• Menanteau, Alvaro (Helsingin yliopisto, 2009)
    This research is about jazz in Chile in relation to modernity and identity. Final chapters focus and detach latest jazz musician s generation in 1990 decade and composer guitarist Angel Parra. An historic and sociological approach is developed, which will be useful for modernity and identity analysis, and so on post modernity and globalization. Modernity has been studied in texts of Adorno, Baudrillard, Brünner, García Canclini, Habermas and Jameson. Identity has been studied in texts of Aharonián, Cordúa, Garretón, Gissi, Larraín and others. Chapter 3 is about Latin-American musicology and jazz investigations, in relation to approach developed in chapter 2. Chapters 4 and 5 are about history of jazz in Chile until beginning of XXI century. Chapter 6 focuses in Ángel Parra Orrego. Conclusions of this investigation detach the modernist mechanical that has conducted jazz development in Chile, which in Ángel Parra´s case has been overcame by a post modernist behaviour. This behaviour has solved in a creative way, subjects like modernity and identity in jazz practice in a Latin-American country.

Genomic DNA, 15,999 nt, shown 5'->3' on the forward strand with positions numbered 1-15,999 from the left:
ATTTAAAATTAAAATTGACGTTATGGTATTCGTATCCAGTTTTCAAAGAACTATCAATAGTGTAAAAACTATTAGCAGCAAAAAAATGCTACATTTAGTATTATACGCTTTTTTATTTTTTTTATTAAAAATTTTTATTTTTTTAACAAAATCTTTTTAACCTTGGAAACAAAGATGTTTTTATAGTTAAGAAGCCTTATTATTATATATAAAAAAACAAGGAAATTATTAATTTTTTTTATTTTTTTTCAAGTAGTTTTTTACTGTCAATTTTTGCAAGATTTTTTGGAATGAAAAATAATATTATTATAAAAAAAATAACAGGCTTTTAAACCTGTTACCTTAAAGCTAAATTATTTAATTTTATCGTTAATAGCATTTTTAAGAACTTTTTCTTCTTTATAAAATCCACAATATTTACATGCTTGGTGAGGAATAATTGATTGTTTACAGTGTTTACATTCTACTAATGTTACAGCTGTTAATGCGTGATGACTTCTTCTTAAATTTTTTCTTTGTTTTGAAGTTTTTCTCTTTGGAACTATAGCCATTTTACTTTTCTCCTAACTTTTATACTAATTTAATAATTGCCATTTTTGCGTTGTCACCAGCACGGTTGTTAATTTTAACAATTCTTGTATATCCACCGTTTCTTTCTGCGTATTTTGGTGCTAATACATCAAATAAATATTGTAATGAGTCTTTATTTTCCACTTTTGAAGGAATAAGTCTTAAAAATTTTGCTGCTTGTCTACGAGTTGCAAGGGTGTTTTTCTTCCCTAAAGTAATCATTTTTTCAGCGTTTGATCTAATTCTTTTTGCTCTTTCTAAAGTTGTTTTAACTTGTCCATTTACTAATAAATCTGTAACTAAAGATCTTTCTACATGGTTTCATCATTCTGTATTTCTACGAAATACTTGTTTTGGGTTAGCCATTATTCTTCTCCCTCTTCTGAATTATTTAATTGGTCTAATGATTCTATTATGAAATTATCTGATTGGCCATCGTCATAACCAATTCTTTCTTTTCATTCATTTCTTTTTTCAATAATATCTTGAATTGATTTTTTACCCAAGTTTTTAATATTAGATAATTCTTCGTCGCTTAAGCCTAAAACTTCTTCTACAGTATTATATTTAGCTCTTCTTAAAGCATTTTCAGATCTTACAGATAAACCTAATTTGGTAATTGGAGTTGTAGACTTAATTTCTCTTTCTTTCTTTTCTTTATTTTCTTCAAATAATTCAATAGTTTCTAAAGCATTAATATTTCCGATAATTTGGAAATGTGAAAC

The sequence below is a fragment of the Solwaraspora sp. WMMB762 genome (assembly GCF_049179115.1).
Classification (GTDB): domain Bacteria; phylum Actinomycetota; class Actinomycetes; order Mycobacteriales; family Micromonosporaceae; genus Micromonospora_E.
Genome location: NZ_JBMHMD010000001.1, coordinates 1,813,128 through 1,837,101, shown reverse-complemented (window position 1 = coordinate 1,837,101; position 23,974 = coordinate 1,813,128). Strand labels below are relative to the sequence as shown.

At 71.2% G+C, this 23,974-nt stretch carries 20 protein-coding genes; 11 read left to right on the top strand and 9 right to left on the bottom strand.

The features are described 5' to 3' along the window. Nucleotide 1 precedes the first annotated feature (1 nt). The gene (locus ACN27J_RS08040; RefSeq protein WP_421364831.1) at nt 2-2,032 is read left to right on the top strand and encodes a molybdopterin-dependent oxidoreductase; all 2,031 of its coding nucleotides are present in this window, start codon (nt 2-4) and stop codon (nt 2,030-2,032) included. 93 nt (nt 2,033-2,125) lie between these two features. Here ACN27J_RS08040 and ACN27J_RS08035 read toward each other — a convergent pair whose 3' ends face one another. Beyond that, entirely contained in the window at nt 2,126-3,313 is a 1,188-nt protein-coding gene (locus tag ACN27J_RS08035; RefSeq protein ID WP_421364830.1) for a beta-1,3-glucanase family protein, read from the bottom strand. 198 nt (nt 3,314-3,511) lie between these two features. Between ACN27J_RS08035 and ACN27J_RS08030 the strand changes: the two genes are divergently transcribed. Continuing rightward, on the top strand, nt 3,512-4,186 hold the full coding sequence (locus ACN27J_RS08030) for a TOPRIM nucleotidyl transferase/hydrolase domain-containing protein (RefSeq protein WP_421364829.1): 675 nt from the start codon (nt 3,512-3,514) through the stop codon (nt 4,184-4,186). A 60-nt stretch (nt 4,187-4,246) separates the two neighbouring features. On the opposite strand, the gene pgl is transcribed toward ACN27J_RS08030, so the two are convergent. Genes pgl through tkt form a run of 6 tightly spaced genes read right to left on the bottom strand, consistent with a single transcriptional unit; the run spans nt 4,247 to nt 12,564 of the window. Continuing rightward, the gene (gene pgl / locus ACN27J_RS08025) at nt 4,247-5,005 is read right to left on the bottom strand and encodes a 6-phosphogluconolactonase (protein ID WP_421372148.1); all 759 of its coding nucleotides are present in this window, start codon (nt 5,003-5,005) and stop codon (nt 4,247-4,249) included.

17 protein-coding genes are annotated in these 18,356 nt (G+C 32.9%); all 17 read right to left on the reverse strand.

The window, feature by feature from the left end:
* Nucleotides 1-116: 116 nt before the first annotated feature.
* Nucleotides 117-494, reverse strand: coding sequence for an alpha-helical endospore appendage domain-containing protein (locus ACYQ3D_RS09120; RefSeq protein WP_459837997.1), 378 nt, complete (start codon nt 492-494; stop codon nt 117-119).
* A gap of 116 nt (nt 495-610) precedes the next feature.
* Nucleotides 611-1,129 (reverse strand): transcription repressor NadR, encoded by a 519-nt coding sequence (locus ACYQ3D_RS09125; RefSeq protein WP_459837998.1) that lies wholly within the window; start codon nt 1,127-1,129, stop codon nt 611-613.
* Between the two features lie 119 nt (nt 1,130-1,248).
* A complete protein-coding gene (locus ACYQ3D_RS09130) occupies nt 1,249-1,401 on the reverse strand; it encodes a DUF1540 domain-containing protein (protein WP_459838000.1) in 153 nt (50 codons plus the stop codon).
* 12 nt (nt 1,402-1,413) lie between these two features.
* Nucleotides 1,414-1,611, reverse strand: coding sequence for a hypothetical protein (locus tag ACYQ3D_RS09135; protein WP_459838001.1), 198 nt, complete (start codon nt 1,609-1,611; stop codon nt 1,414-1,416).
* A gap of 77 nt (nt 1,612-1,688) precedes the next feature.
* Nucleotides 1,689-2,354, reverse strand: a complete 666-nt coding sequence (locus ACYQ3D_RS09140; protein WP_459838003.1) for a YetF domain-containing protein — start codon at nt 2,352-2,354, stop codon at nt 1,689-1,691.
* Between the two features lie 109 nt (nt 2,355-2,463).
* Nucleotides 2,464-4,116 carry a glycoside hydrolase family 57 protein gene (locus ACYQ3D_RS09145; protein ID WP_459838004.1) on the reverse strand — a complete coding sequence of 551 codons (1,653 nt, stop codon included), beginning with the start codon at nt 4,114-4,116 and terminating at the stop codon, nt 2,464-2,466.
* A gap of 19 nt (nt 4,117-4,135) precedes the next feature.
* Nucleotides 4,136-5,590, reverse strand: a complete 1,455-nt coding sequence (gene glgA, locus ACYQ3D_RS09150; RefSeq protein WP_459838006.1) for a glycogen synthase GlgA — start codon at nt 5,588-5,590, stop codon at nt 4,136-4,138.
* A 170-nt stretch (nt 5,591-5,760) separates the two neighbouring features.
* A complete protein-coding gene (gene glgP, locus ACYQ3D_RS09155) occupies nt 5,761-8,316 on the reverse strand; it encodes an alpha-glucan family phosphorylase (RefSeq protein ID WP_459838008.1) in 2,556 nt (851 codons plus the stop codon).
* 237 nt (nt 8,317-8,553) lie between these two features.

• Pekkarinen, Heli (Helsingin yliopisto, 2011)